Under a crisp and clear sky, their street finally restored after nearly two years of noise, dust and construction, the shopkeepers of Bel Air's Main Street seemed pretty happy Friday afternoon. Baristas steamed espresso drinks at Shamrock Coffee, friends dropped in to check out the just-opened Lavalier jewelry store, and customers and sales reps were downright festive in the newly expanded and very pink digs of the Tiger Lily boutique.
What economic crisis?
The woes of Wall Street, and the grim pronouncements made on Capitol Hill to push through the $700 billion bailout, seemed very far away indeed.
"I just tripled my space," said Toni McCracken, whose Tiger Lily shop was celebrating its grand reopening in a bigger location. "We're doing fine."
But talk to McCracken's accountant, and you'll get - as you tend to get from accountants - a less sunny view of the economic horizon. Alan McCracken, husband and accountant both, got a firsthand view in August of how Main Street intersects with Wall Street.
"We had approached our bank for additional financing to help with the move," he said, referring to the store's expansion, "and we were turned down."
Luckily, the couple had an existing line of credit with the bank to tap into and opened in time for the coming holiday - and shopping - season. Now he's waiting to see if the bailout saves both streets.
"We have been doing well, and I would say to this point in time, we have not noticed a significant downturn," he said. "That's not to say that we necessarily won't see one down the road."
I had gone to Main Street on Friday after hearing politicians talk so much about it from afar all week. Whether it was on Capitol Hill as lawmakers sought to present the bailout as not just for Wall Street, or at Thursday night's vice presidential debate, Main Street was on everyone's lips. Republican Sarah Palin, in particular, kept referring to it as a way of establishing her gosh-darn, dad-gummit, jest-folks creds - laying it on rather thickly, I thought.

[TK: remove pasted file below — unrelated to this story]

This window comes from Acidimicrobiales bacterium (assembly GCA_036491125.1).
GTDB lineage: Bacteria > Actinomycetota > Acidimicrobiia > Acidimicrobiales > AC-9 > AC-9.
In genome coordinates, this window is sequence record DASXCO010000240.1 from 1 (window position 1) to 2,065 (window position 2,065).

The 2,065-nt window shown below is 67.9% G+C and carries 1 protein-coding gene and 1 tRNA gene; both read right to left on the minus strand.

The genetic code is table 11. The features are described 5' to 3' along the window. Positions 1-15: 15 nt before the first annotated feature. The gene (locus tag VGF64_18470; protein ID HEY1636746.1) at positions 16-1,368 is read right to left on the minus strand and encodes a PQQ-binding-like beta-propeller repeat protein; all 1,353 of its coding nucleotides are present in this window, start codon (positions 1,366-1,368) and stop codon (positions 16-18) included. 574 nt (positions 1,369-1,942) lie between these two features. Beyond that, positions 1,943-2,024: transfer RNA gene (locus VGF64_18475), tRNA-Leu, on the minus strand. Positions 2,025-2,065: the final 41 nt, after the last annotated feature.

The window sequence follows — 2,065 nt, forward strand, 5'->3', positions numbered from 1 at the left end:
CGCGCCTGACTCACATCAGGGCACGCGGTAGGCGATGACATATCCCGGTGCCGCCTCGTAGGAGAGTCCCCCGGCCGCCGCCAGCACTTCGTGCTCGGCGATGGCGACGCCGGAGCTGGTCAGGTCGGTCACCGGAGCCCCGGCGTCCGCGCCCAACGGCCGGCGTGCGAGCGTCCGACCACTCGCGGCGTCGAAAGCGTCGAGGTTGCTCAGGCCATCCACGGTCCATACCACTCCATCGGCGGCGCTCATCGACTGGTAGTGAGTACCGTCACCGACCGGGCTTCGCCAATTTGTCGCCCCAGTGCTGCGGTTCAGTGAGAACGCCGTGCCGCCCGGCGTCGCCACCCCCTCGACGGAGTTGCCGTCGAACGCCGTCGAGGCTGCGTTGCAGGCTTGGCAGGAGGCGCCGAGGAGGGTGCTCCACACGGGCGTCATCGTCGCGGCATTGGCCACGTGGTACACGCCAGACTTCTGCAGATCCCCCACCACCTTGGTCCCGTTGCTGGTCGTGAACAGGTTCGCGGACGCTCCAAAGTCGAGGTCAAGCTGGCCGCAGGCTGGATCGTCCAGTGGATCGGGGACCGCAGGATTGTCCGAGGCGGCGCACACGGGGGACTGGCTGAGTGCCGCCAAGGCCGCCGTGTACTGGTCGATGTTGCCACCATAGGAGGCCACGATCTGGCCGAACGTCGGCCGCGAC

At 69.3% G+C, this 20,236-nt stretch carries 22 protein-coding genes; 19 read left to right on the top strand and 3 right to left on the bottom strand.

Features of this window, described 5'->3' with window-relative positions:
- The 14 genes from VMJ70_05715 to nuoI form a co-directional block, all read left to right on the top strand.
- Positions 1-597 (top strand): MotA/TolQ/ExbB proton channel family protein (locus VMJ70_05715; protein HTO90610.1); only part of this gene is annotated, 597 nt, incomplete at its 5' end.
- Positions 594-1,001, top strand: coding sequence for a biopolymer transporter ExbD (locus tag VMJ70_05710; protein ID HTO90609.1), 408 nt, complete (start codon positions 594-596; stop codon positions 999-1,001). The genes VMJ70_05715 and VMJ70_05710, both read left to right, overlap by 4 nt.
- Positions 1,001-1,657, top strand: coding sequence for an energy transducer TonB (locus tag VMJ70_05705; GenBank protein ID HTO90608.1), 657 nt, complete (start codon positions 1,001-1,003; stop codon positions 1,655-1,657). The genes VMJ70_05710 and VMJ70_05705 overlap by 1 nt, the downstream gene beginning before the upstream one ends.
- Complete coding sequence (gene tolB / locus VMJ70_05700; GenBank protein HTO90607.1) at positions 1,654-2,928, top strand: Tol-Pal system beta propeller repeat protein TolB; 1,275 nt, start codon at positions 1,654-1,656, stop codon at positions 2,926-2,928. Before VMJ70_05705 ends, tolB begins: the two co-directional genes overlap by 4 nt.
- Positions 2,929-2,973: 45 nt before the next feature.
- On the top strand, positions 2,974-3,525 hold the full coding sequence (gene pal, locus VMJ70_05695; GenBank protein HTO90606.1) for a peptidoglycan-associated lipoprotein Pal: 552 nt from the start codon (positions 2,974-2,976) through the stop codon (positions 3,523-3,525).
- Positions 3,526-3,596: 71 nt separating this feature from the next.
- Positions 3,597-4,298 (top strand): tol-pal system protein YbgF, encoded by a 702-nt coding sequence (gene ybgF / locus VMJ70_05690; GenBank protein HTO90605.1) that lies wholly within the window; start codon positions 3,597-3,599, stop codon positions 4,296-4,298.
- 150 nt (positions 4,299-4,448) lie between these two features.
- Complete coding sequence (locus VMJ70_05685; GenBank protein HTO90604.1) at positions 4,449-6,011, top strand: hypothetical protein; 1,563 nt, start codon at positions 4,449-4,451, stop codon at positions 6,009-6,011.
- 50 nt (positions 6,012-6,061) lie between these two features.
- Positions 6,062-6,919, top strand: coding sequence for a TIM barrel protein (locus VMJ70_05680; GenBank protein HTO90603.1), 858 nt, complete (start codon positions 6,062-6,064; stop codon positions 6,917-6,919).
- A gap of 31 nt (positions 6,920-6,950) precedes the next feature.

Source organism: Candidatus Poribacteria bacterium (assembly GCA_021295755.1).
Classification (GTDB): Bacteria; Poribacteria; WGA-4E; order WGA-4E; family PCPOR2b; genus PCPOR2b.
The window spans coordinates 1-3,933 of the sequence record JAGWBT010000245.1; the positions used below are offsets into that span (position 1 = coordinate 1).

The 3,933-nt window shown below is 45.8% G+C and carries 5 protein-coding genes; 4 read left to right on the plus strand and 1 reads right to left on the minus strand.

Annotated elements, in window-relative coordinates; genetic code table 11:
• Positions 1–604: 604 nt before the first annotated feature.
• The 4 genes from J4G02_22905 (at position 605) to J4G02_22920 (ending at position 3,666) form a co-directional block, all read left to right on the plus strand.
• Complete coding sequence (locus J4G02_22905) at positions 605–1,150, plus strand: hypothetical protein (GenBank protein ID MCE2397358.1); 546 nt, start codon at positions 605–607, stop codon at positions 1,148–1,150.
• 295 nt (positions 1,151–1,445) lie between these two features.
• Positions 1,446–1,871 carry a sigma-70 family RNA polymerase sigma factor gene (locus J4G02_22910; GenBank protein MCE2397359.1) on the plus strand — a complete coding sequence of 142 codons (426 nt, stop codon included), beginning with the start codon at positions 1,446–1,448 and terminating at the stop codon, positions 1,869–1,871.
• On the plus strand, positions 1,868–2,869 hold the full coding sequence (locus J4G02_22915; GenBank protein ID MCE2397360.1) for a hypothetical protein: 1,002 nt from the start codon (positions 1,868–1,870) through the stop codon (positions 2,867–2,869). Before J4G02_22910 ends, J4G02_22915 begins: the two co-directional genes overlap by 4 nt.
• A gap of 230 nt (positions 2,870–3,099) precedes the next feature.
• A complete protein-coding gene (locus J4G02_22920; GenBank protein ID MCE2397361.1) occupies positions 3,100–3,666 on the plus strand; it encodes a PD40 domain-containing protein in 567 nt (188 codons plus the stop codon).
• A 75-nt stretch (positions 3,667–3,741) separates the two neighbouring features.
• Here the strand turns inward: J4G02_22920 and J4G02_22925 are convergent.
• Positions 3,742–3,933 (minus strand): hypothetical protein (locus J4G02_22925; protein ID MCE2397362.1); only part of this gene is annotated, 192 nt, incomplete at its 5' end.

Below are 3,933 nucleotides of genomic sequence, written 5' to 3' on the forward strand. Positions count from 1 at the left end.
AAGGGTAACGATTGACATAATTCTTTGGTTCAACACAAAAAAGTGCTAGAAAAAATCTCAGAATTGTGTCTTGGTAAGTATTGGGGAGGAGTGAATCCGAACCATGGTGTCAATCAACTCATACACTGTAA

"It's Main Street, it's not the backwoods," said Karen Jacobs, who - with her mother, Tina Lewis - owns the Tiny Toes children's boutique in Bel Air.
While Palin got it backward at one point - "It's a toxic mess, really, on Main Street that's affecting Wall Street," she said, when I think she meant it the other way around - the message was that the streets are inextricably connected.
On Bel Air's Main Street, they're not so sure. Several shopowners said they're mostly self-financed, using their own or their families' savings, and don't stock lots of inventory, so the credit crunch hasn't proved much of a hurdle.
"People of our size run our businesses like we run our families: Don't buy it if you can't pay for it," said Maryterese Streett, who with her husband owns the Boyd and Fulford pharmacy, which has been around since 1892.
Like many in this largely Republican area, she's no fan of what she considers government intrusion - such as the bailout. She'll point to the Wachovia across the street from her store as proof - Citibank initially was set to buy Wachovia Corp.'s banking operations with the government's help, but then Wells Fargo swooped in with a deal that didn't require that assistance.
"On Main Street, we're very suspicious of when the government says it's here to help you," Streett says.
Still, at 78, she realizes she can't totally divorce herself from Wall Street forces, particularly if she ever gets around to retiring and needs to live on her investments.
"You have to provide your own retirement," she said. "I don't want to tell you how much we lost in the stock market lately."
For now, though, it's the local rather than the national or global economic picture that looms large: After putting up with the nearly $9 million reconstruction project that tore up the pavement and drove away some customers, the shopkeepers feel they've earned the benefits that the prettied-up streetscape should bring. Now that the rubble is gone, it's a charming, strollable street, with sidewalk cafes, the kind of independent stores you don't find in malls and a welcoming atmosphere. In short, everything that makes "Main Street" such an evocative concept.
"We do depend a lot on each other," Jacobs said of her business community. "There's a lot of cooperation. You can see everyone help each other out."
Now the economy just has to start cooperating.
"Just for us, where we get our milk, where we get our bakery needs, all that has gone up," says Bridget Mitchell, who with her husband owns Shamrock Coffee. "But we can't keep raising our prices.
"We do walk that fine line."